This is a post I've wanted to write for some time now, which is mix of local tales and science, and mostly the story of a very modest waterfall along the trans Andean road that connects the city of Cusco to the Amazon forest. It is a small waterfall - really more a wet rock wall than a waterfall - that you can admire, if you bother to, as soon as you pass the mountain pass, on your right as you descend towards the cloud forest.
Locals, or at least some of them, call this place "Sirenachayocc", which is a combination of Spanish and Quechua words and indicates that mermaids inhabit the place. The tale goes like this: a man is alone looking for his cattle, wandering around the grasslands, as he enters the cloud forest shrouded in fog, he starts to discern a figure near the waterfall, and hearing an enchanting music, and finally there appears a beautiful mermaid. Don't bother dismissing this as a product of imagination -- the story teller will insist that yes, himself has seen the mermaid, and so have several of his neighbors over many years. This is not particularly unique -- similar tales and mermaid sightings are reported throughout Amazonia, often associated with springs and waterfalls.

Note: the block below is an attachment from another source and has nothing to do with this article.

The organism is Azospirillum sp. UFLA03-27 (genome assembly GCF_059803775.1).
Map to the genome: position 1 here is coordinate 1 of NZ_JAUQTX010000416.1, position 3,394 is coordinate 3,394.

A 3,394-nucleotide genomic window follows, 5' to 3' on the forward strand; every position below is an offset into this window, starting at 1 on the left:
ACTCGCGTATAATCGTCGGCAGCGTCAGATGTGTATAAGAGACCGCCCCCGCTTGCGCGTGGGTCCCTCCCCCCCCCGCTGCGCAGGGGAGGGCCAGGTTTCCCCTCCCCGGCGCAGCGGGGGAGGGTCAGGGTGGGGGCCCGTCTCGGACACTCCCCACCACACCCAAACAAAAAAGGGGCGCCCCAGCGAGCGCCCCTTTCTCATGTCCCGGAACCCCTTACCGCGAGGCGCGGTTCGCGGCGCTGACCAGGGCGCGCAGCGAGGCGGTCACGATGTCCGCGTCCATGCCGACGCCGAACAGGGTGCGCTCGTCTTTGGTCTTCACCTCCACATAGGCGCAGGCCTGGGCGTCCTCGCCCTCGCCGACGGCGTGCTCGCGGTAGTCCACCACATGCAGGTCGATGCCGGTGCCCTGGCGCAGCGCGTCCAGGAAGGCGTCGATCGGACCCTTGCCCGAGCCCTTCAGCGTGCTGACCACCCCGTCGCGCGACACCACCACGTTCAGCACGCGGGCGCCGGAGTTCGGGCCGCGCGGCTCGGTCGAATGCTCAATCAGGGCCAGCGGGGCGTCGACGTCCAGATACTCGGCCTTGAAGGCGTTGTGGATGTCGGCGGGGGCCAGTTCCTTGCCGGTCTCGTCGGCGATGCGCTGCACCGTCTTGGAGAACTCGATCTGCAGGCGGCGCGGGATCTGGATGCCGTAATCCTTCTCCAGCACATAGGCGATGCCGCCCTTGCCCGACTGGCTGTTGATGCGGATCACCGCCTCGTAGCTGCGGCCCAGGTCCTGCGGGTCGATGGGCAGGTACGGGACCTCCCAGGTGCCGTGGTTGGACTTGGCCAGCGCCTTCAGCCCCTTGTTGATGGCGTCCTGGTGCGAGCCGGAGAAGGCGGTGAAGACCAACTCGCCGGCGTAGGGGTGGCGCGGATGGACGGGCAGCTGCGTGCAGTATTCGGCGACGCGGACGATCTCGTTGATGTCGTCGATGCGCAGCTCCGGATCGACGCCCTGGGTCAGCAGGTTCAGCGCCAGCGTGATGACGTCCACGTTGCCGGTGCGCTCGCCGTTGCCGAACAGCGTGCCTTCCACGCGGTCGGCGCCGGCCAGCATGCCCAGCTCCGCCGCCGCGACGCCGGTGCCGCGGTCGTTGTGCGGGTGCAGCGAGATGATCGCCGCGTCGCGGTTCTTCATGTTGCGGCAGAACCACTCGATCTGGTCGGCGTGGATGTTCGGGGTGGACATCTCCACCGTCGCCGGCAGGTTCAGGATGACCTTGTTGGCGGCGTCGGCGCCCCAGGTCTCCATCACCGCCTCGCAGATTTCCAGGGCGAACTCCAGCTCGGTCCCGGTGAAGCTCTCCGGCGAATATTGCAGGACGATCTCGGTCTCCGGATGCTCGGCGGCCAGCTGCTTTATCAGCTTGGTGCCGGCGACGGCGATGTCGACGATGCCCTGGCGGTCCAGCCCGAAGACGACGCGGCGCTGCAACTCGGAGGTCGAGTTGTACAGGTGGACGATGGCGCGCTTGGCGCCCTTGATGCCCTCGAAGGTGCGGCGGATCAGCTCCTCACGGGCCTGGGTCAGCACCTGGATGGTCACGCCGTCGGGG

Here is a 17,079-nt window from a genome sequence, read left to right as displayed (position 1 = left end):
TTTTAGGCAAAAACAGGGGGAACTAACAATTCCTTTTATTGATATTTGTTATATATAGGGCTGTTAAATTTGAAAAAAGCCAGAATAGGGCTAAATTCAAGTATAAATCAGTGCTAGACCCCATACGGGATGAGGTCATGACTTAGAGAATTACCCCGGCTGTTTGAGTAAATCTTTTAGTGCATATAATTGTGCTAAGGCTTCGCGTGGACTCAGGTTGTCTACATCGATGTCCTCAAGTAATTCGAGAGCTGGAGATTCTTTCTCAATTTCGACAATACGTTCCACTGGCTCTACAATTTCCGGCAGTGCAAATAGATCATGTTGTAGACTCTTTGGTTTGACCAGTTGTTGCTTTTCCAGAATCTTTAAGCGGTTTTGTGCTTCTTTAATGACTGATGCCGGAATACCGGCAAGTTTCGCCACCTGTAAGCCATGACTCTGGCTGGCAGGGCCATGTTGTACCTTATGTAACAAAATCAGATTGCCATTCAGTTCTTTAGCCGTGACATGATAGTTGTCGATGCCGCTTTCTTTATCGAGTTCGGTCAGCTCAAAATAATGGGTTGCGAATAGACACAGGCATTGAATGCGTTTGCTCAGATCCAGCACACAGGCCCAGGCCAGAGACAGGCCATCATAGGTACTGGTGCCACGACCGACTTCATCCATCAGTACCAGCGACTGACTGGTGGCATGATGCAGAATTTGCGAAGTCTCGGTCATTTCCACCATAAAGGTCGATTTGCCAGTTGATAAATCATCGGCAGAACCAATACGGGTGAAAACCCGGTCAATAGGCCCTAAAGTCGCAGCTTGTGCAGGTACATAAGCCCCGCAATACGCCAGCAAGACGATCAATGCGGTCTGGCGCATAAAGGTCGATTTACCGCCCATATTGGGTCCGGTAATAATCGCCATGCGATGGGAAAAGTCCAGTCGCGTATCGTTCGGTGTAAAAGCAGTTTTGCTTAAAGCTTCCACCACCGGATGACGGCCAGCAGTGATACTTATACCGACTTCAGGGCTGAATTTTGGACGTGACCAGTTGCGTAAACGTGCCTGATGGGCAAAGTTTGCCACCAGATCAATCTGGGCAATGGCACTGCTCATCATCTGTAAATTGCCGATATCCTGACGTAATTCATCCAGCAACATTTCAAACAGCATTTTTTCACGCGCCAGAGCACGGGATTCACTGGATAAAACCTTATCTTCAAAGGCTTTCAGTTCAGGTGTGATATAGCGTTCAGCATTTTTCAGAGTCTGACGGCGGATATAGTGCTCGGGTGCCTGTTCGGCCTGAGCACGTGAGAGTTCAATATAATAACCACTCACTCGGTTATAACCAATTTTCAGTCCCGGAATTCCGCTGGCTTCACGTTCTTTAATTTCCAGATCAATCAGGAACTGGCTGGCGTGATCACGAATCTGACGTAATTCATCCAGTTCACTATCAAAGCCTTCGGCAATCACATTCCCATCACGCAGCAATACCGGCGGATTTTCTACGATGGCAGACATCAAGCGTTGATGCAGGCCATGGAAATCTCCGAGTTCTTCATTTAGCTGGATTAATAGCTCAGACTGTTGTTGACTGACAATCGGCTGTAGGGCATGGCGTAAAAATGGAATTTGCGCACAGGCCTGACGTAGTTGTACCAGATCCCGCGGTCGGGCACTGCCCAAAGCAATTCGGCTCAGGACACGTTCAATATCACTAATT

But this place is more than just the home of mermaids. It is also the place where the spaceship-like organism illustrated in this photograph was discovered - and now the type locality of this recently named diatom. These diatoms do not seem to be sighted as frequently as mermaids are, but their elegant symmetry is certain to rival their charm. The diatom's name honors the nearby Wayqecha biological station, where researchers are busy unraveling the secrets of the cloud forest.
But contrary to mermaids and diatoms, other aquatic organisms have become much harder to see. The pool that formed at the base of the waterfall was once full of large, dark brown tadpoles of water Andean frogs. The adults (a female in the photo) were numerous in the creek, and could be found under rocks and submerged in the chilly water. Epidemics of the amphibian fungal disease chytridiomycosis, which swept through the region in the early 2000s, have caused the local extinction of these frogs, duly noted by the local mermaid admirers.
And so the hope is that, as mermaids disappear and reappear, so will the frogs. Their call might not be as enchanting as a mermaid's song, but they at least share an amphibious existence. But these frogs may also be sentinels to a future when what is left of mermaids, and of the aquatic life they so jealously guard, is the word in a toponym.
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